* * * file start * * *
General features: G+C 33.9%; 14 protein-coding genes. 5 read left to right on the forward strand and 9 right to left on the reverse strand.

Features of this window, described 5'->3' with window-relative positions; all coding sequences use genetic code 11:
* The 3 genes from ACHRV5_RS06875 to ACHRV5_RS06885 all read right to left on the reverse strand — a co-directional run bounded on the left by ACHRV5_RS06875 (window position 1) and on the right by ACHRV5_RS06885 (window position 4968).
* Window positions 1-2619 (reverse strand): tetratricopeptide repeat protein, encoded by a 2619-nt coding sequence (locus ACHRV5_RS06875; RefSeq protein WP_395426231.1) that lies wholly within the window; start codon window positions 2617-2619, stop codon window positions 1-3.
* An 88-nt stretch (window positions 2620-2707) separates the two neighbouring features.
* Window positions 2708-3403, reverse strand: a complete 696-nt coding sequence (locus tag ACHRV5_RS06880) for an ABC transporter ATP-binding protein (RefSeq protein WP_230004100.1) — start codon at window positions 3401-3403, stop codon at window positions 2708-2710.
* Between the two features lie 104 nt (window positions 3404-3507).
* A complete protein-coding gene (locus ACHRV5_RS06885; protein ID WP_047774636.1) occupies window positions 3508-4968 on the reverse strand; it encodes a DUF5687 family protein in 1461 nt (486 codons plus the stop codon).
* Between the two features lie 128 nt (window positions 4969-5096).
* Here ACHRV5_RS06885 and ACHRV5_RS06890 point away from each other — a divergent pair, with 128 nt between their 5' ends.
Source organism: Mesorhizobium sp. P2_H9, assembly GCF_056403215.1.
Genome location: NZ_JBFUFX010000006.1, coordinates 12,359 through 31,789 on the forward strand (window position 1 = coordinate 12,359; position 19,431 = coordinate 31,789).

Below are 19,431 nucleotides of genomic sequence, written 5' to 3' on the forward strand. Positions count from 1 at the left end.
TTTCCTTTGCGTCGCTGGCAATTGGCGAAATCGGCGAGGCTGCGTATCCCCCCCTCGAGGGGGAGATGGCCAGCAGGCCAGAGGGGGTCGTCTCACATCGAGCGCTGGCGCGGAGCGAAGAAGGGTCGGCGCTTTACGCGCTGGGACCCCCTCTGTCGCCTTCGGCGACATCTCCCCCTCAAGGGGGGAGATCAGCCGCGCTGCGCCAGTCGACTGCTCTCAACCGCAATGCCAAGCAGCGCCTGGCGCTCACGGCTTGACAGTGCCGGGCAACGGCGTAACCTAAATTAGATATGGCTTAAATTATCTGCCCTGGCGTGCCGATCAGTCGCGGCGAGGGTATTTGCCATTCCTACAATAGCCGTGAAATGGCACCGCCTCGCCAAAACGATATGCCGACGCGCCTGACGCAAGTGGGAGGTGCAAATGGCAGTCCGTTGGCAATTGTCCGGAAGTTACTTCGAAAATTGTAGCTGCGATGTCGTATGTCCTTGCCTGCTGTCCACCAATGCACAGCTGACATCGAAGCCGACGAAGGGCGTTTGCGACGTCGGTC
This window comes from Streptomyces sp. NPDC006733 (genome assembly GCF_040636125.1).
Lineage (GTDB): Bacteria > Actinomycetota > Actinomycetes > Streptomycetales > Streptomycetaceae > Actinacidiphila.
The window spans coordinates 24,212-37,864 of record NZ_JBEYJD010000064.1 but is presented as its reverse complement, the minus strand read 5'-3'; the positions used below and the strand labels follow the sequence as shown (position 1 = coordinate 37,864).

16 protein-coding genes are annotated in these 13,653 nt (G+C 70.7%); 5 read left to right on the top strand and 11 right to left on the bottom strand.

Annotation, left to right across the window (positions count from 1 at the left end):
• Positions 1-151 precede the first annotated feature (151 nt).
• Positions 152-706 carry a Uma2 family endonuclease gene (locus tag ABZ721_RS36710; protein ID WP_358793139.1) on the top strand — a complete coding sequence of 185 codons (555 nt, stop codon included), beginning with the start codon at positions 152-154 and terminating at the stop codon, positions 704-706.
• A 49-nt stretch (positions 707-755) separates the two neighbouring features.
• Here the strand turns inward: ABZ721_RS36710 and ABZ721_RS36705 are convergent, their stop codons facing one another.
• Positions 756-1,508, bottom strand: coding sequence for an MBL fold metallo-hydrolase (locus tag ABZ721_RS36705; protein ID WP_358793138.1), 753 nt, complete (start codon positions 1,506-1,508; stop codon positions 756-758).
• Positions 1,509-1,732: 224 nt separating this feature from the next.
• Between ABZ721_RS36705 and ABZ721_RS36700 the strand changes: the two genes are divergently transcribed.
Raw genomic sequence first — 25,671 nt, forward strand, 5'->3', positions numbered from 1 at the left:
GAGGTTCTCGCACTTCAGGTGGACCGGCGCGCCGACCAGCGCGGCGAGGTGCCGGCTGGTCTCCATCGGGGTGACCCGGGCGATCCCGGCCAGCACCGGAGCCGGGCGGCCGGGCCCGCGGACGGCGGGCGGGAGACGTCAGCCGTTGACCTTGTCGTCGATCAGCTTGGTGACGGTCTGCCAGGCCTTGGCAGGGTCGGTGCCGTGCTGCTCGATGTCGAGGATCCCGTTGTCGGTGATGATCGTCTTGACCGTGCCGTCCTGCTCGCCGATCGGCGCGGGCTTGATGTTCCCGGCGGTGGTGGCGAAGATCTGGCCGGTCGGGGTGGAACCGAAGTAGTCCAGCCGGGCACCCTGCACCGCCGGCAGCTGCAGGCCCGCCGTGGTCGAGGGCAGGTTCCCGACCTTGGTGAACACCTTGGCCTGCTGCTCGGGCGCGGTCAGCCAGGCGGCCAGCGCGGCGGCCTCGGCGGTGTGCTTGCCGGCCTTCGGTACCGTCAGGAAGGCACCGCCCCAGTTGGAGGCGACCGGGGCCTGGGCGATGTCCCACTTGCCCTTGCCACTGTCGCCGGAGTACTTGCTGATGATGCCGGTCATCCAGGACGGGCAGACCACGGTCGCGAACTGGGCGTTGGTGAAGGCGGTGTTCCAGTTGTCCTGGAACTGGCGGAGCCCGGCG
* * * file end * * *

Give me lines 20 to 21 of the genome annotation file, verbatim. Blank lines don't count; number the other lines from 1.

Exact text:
• Positions 1-151 precede the first annotated feature (151 nt).
• Positions 152-706 carry a Uma2 family endonuclease gene (locus tag ABZ721_RS36710; protein ID WP_358793139.1) on the top strand — a complete coding sequence of 185 codons (555 nt, stop codon included), beginning with the start codon at positions 152-154 and terminating at the stop codon, positions 704-706.